Gloria Vanderbilt, who lived a life at the highest levels of fashion, society and wealth as an heir to one of the greatest family fortunes in U.S. history, died on June 17 at the age of 95, her son CNN correspondent Anderson Cooper said.
Vanderbilt became a fashion icon in the 1970s with an eponymous line of tight-fitting blue jeans that bore her signature and trademark swan logo.
Vanderbilt was born into wealth on Feb. 20, 1924, in New York City. She was the great-great-granddaughter of Cornelius Vanderbilt, the 19th-century railroad and shipping magnate who amassed one of the greatest fortunes of the time.
She was not yet 2 years old when her father, Reginald Claypoole Vanderbilt, died and she spent many of the following years living in Europe with her mother, Gloria Morgan Vanderbilt, on her trust fund, which was estimated at $2.5 million—the equivalent of at least $33 million today.
Whitney eventually won custody of Gloria with one judge reproaching the girl’s mother for living a lifestyle that was “calculated to destroy her health and neglectful of her moral, spiritual and mental education.”
Vanderbilt said being taken from her mother started her on a lifelong quest for love and approval. This led her to marry a 32-year-old Hollywood agent, Pat DiCicco, when she was only 17. They divorced in 1945, when at the age of 21, Vanderbilt married conductor Leopold Stokowski, who was 63.
The couple had two sons and by the time they separated in 1955, Vanderbilt was being seen around New York with singer Frank Sinatra. After another divorce, Vanderbilt found herself in another custody fight – this time with Stokowski claiming that she was an unfit mother who spent too much time in psychotherapy.
From 1956 to 1963 Vanderbilt was married to Sidney Lumet, director of the acclaimed films “12 Angry Men,” “Dog Day Afternoon,” “Serpico” and “Network.”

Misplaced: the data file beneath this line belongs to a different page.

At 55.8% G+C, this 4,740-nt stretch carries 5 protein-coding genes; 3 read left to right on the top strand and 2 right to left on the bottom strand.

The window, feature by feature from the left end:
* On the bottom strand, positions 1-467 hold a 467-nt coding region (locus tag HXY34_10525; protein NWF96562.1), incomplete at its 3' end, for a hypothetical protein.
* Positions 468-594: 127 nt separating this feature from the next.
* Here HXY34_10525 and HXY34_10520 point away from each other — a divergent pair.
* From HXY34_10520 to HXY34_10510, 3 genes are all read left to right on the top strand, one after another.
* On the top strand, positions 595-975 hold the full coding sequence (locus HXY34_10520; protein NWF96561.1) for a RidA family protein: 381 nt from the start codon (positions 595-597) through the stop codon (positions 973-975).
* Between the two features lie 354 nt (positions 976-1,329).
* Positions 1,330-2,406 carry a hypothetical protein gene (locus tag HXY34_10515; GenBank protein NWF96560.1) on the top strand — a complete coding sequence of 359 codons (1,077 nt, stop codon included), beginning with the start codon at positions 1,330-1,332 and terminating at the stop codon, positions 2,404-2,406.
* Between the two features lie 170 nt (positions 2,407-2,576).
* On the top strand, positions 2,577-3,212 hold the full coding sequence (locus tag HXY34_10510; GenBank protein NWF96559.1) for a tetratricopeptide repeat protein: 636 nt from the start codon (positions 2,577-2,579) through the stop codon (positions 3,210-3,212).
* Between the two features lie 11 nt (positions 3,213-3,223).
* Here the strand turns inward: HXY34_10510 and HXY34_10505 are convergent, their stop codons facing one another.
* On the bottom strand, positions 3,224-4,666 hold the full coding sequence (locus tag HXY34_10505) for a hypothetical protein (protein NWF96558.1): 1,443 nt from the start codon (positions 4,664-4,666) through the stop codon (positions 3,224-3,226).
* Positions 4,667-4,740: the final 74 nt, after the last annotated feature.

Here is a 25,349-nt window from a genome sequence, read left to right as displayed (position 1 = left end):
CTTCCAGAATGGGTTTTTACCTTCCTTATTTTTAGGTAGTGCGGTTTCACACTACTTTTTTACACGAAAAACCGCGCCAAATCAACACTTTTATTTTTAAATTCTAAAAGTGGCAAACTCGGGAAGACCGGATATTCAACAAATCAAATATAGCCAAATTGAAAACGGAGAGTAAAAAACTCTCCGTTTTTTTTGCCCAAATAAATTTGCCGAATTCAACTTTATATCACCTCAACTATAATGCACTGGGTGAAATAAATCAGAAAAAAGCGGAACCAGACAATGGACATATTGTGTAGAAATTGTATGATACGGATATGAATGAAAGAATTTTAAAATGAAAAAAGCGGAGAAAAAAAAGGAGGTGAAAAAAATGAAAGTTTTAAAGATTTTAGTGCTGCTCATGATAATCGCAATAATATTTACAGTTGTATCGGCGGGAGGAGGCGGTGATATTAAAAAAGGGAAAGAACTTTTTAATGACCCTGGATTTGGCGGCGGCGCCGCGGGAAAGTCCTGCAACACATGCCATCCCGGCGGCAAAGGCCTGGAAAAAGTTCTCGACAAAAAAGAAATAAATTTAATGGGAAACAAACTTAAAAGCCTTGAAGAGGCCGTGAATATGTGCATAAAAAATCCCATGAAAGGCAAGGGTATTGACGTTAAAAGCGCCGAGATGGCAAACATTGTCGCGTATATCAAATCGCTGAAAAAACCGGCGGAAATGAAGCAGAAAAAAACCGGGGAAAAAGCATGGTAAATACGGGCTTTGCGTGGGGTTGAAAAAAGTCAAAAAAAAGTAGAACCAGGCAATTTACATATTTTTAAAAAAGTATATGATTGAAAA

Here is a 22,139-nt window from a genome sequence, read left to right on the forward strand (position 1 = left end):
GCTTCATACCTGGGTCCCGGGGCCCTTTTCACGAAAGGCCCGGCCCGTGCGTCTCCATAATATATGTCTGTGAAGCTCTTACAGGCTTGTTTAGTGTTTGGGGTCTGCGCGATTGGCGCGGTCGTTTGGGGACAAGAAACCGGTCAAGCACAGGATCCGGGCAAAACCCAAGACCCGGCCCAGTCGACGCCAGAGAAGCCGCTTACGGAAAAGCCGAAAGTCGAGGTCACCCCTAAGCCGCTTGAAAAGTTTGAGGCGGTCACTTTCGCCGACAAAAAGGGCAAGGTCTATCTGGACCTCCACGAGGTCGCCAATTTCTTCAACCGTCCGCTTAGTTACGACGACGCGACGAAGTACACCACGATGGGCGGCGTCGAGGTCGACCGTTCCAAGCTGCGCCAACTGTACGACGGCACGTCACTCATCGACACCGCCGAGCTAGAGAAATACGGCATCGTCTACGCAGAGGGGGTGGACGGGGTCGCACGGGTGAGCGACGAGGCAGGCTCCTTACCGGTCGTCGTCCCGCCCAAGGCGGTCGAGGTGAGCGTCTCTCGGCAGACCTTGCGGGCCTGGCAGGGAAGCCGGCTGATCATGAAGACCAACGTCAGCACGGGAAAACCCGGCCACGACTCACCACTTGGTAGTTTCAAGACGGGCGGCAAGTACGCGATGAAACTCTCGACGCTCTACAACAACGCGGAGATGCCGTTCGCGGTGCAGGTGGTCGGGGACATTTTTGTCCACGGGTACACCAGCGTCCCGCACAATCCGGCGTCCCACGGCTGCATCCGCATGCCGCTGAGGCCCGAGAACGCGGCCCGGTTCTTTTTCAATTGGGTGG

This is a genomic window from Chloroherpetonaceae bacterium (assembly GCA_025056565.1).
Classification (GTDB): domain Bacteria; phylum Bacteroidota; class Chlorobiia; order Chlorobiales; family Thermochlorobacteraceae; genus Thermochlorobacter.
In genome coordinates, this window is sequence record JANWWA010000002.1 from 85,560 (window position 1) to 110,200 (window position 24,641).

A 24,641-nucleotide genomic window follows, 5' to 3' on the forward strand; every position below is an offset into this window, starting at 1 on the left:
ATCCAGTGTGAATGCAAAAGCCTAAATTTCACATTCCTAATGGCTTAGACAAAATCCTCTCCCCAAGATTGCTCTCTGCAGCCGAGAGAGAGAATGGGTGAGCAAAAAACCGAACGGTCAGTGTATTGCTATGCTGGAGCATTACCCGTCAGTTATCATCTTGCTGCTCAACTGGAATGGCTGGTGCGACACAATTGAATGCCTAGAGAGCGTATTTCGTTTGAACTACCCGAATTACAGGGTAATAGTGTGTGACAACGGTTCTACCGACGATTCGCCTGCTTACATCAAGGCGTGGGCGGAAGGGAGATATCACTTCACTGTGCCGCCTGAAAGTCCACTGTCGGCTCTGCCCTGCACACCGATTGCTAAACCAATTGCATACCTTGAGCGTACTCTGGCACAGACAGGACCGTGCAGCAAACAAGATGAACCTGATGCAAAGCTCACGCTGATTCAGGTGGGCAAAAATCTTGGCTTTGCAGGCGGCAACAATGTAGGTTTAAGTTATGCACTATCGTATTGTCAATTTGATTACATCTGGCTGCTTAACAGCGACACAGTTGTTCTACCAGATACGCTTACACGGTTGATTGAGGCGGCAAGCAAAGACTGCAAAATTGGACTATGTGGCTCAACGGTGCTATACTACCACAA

She was married to her fourth husband, writer Wyatt Cooper, until his death during heart surgery in 1978. They had two sons, Anderson and Carter.
In 1988, in the greatest tragedy of Vanderbilt’s life, Carter, aged 23, killed himself by jumping from the family’s 14th-floor apartment in New York, in spite of his mother’s attempts to stop him.
She later wrote a memoir, “A Mother’s Story,” in which she reflected on her own painful upbringing and blamed Carter’s suicide on psychosis brought on by an anti-asthma drug.
Vanderbilt called her son’s death “the final loss, the fatal loss that stripped me bare,” and said she did not think she could survive it.
In a 2012 television interview with her son Anderson, she said she thought about the tragedy every day and that she had considered jumping after her son.
“There was a moment when I thought I was going to jump after him but then I thought of you… and it stopped me from doing that,” she told Anderson.
Vanderbilt dabbled in acting, painting, poetry and modeling before the Hallmark greeting card company bought some of her artwork for a line of paper goods in the early 1970s. Her work also graced a collection of scarves before she started the line of jeans and expanded to perfume, shoes, leather goods and accessories. In 1978 she sold her Gloria Vanderbilt brand and started another fashion company.
Vanderbilt won a $1.5 million judgment in 1993 against her lawyer and psychiatrist, claiming they had stolen from her. Because the lawyer had not paid her taxes for several years, she owed the Internal Revenue Service so much money she had to sell a summer home in Southampton and a New York City home.
By Bill Trott